Although exceptionally warm weather has disrupted a number of winter pastimes this year, one age-old Canadian tradition is off to an equally exceptional early start.
Local politicians joined producers from the Simcoe and District Maple Syrup Association Friday morning, driving the ceremonial first taps into maple trees at Backwoods Maple Syrup’s new facility near Coldwater.
The maple syrup season historically began in early April or late March, slowly pushing its way back into February over the years, said association president, Jack McFadden.
However, he said he doesn’t remember a year where maple syrup production began as early as late January in the area — which was the case for a number of local producers this year.
“This is unheard for this part of Ontario, but it gives us a chance to see what it's like (for) the folks in New Hampshire and Vermont are used to doing,” he said.
With the vast majorly of Canada’s "tappable" maple trees located in Ontario, McFadden said there is tremendous opportunity for growth within the industry, noting that Quebec, despite the amount of trees in Ontario, produces around 90 per cent of Canada’s maple syrup.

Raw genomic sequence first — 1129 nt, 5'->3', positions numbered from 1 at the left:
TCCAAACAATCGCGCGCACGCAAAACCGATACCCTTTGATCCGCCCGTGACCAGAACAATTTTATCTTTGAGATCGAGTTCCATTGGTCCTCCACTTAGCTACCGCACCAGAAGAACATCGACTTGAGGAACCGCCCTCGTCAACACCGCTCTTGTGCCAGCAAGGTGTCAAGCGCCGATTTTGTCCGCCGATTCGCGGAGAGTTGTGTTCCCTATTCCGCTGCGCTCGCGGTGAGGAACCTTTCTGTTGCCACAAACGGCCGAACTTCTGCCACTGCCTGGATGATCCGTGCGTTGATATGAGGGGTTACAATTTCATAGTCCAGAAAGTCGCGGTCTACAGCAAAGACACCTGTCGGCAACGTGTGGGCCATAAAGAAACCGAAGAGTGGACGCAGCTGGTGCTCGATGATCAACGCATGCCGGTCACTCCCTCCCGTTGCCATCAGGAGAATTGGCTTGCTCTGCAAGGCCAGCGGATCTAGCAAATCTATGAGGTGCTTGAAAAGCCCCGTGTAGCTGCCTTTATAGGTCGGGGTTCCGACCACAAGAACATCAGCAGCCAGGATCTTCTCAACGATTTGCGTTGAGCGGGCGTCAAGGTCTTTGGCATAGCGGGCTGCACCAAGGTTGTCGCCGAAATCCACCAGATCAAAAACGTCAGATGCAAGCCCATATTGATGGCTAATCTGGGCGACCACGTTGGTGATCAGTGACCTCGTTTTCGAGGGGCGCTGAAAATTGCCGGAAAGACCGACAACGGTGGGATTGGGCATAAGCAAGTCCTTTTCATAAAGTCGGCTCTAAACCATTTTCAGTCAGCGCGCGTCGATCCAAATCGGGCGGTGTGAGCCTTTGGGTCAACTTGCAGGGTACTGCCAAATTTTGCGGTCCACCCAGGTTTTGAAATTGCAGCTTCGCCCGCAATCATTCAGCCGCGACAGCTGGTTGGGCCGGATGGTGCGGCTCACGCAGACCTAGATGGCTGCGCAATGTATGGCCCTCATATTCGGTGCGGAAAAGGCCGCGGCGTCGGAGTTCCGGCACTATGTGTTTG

“Ontario has by far more potential tappable trees than all of the rest of Canada combined,” he said. “We know that the market is way beyond what Ontario is producing — lots of opportunity we look forward to.”
Backwoods’ Paul Partridge is one local producer who is taking advantage of Ontario’s abundance of maple trees.
Since beginning as a “small production” nearly 20 years ago, his business has since grown dramatically, and opened a brand-new facility last year.
“We started about 18 years ago, just as a small production of 40 pails, and as you can see, we've grown quite a bit over the years,” he said. “We're very proud that we have over 6,000 taps now in our bush.”
On Friday morning, politicians from around the region tried their hands at tapping maple trees.
Oro-Medonte mayor Randy Greenlaw said he was impressed with the Backwoods facility, calling it the “Taj Mahal of maple syrup.”
“It's great for the whole area,” Greenlaw said, pointing out the tourism and economic benefits of local businesses like Backwoods.
“There's a lot of great opportunities for the tourism business in Oro-Medonte … we are perfectly situated between two urban centres … (and) people like to get out and enjoy the more rural cultural heritage.”